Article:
agriculture (3)


Maintaining the quality and safety of Australian food and fibre products for domestic and export markets is paramount. Product fraud is on the rise and has the potential to cause significant harm to Australia’s reputation for producing high-quality goods and ultimately reduce returns at the farm gate. Globally, food fraud is becoming a significant challenge, estimated to cost $40-50 billion a year, and $2-3 billion in Australia alone.

In aspiring to reach the National Farmers’ Federation’s target of $100 billion in farm gate value by 2030, Australian producers need to be able to mitigate incidents of product fraud to ensure that trust is maintained with consumers and that producers can capitalise on changing consumer and market trends.

This report, written by Deakin University, explores the range of product fraud cases – from simple substitution or incorrect labelling of a product to more sophisticated methods that result in consumers paying a premium price for a counterfeit product.

High-value products such as beef and seafood are particularly at risk of substitution, as well as the use of fillers to increase volume and mislabelling about provenance and quality. The drivers behind product fraud are commonly linked to shortages or constraint of supply in raw ingredients, and while our ability to detect fraud continues to improve, there is a need for a whole-of-supply-chain approach to combat the problem.

But while the problem is real, and on the rise, the report highlights technology solutions that exist and are ready to be deployed along the supply chain, to reduce the incidence of fraud. A plethora of solutions are needed to make an impact on global fraud. A coordinated supply chain approach is an important first step to mitigate the potential risks and protect Australia’s reputation in domestic and global markets.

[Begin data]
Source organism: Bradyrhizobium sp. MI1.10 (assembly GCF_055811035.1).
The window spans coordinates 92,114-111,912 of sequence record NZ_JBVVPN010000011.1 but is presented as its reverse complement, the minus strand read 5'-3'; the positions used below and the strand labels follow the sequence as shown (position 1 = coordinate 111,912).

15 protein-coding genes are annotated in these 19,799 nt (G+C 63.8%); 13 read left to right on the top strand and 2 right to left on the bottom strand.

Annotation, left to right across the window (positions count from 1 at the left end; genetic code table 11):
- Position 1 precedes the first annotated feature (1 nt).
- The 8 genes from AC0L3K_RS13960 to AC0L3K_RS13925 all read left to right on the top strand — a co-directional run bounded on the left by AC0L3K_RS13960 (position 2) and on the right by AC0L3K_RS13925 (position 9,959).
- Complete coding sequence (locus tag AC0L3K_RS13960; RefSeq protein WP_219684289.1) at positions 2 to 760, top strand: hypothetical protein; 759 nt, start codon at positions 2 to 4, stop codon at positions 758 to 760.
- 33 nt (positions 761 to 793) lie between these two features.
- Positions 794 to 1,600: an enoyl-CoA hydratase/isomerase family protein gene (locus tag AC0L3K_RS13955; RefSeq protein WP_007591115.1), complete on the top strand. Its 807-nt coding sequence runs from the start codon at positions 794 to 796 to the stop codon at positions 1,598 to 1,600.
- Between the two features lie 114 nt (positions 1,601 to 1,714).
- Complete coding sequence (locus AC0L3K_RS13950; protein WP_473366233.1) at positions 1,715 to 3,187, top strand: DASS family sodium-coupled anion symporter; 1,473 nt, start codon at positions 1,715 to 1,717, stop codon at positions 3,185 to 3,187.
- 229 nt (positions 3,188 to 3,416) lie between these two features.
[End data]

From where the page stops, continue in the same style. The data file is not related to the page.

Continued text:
Read full report.

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This study provides a preliminary quantitative and qualitative analysis of the impact of COVID-19 on European agriculture and the agri-food supply chain in light of the responses deployed by the European Union and its Member States to mitigate its effects.

• Overall, during the pandemic, the EU agri-food supply chain has demonstrated a high degree of resilience. The
value of the output of the agricultural industry declined by 1.4% in 2020 compared to 2019, although, when
compared to the 2015-2019 average, it grew by 2.9%. Nonetheless, sectors highly dependent on the food service
(e.g. wine, beef and veal) have faced major difficulties. Flowers and plants and sugar have also suffered
considerable financial losses.
• The EU response was highly effective in preserving the integrity of the Single market. Conversely, measures
adopted under the Common Agricultural Policy (CAP) had mixed results having been implemented partially or
inconsistently across Member States (MSs).
• The costs of the crisis for the EU agri-food sector will be borne primarily by MSs. National financial support - namely
in the form of State aids (estimated EUR 63.9 billion) and other instruments – has been significantly higher than
EU support (EUR 80 million in private storage aids).
• To better respond to future crises, policy responses should be designed following a ‘food systems approach’.
Moreover, the reasons behind the limited impact of CAP measures during the pandemic should be better
investigated. Consideration should also be given to the decoupling of the CAP crisis reserve from farmers’ direct
payments to reinforce EU financial capacity during crises. Finally, because of the economic consequences of the
pandemic, food assistance programmes for the most deprived are needed.

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With many reports of increasing levels of fraud in the organic food sector including from The Grocer in March 2018, the IFST statement on organic food is a useful guide that looks at current EU rules related to organic food, explores how this type of food should be labelled and advises on where to begin if a food business seeks to move into organic food production.

 It covers the following areas:

  • What is organic food
  • Labelling of organic food
  • What EU Regulation applies to organic food?
  • Where next
  • References

Read the full statement here.


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